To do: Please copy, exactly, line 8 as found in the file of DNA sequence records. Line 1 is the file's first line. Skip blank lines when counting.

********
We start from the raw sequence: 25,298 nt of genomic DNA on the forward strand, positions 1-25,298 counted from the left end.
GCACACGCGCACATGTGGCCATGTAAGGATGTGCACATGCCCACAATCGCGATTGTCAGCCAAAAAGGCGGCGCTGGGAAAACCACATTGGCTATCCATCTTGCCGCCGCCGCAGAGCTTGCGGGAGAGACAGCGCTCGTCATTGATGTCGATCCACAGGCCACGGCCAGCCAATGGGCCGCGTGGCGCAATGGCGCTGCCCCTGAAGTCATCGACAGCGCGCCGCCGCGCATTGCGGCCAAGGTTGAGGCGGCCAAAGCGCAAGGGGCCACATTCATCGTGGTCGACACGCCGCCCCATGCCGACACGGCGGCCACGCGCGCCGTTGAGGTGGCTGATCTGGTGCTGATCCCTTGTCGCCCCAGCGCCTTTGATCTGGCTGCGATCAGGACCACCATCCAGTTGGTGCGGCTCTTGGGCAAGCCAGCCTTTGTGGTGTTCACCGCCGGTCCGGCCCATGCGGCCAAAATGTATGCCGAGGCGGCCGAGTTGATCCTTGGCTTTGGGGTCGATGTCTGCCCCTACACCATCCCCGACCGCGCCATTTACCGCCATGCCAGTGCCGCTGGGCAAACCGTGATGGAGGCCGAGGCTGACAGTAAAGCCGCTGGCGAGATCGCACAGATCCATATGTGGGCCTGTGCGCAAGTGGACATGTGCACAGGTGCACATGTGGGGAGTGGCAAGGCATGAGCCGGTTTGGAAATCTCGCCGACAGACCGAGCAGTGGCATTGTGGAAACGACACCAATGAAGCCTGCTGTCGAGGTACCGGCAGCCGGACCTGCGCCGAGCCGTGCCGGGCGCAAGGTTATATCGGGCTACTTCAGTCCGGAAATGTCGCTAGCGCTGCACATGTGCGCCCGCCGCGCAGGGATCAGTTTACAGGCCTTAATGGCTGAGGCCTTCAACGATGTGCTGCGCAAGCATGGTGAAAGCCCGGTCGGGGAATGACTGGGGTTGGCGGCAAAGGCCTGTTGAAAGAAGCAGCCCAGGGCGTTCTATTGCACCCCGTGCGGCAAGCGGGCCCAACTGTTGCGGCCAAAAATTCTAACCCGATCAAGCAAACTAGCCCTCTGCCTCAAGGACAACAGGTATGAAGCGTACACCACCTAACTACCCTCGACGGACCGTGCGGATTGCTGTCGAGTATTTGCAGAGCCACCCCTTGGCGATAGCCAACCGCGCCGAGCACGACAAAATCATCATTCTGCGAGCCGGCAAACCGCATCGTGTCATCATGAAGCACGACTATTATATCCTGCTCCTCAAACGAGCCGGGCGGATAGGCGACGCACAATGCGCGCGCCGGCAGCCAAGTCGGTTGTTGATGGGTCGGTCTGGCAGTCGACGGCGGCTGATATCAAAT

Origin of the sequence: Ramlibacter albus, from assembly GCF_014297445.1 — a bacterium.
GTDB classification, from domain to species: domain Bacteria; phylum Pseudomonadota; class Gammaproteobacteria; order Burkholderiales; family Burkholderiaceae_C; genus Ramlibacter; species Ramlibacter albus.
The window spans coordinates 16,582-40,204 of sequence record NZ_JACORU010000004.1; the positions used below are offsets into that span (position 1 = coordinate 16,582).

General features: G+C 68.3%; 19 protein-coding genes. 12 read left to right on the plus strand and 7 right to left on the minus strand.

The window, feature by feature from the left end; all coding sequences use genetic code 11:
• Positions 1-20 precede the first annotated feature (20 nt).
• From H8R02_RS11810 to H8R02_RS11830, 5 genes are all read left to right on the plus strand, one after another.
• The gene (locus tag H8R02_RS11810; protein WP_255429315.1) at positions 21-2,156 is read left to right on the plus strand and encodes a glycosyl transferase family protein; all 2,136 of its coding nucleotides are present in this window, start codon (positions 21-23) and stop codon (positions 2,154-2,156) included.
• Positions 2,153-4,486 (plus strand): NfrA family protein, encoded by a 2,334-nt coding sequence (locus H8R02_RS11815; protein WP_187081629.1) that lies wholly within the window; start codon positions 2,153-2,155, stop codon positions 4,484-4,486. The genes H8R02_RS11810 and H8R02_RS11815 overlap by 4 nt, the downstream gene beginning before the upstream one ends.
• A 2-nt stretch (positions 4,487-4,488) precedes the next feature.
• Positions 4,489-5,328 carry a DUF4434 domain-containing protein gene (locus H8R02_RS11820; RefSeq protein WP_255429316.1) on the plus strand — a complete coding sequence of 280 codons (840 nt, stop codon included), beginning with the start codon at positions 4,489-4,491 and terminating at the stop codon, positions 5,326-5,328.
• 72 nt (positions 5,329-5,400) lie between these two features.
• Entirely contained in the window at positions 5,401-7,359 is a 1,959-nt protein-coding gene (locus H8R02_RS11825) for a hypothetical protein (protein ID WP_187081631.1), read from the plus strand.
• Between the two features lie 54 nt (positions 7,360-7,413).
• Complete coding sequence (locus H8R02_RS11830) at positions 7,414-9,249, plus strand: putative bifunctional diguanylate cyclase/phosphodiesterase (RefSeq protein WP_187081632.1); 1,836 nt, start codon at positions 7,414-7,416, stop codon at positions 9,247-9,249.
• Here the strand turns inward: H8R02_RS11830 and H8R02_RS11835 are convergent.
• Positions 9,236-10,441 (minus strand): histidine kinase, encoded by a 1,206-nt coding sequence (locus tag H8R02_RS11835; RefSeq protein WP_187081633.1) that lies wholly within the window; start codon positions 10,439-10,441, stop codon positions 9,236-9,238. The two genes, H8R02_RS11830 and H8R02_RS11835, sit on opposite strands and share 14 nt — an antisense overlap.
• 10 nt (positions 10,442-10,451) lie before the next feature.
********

• Positions 1-20 precede the first annotated feature (20 nt).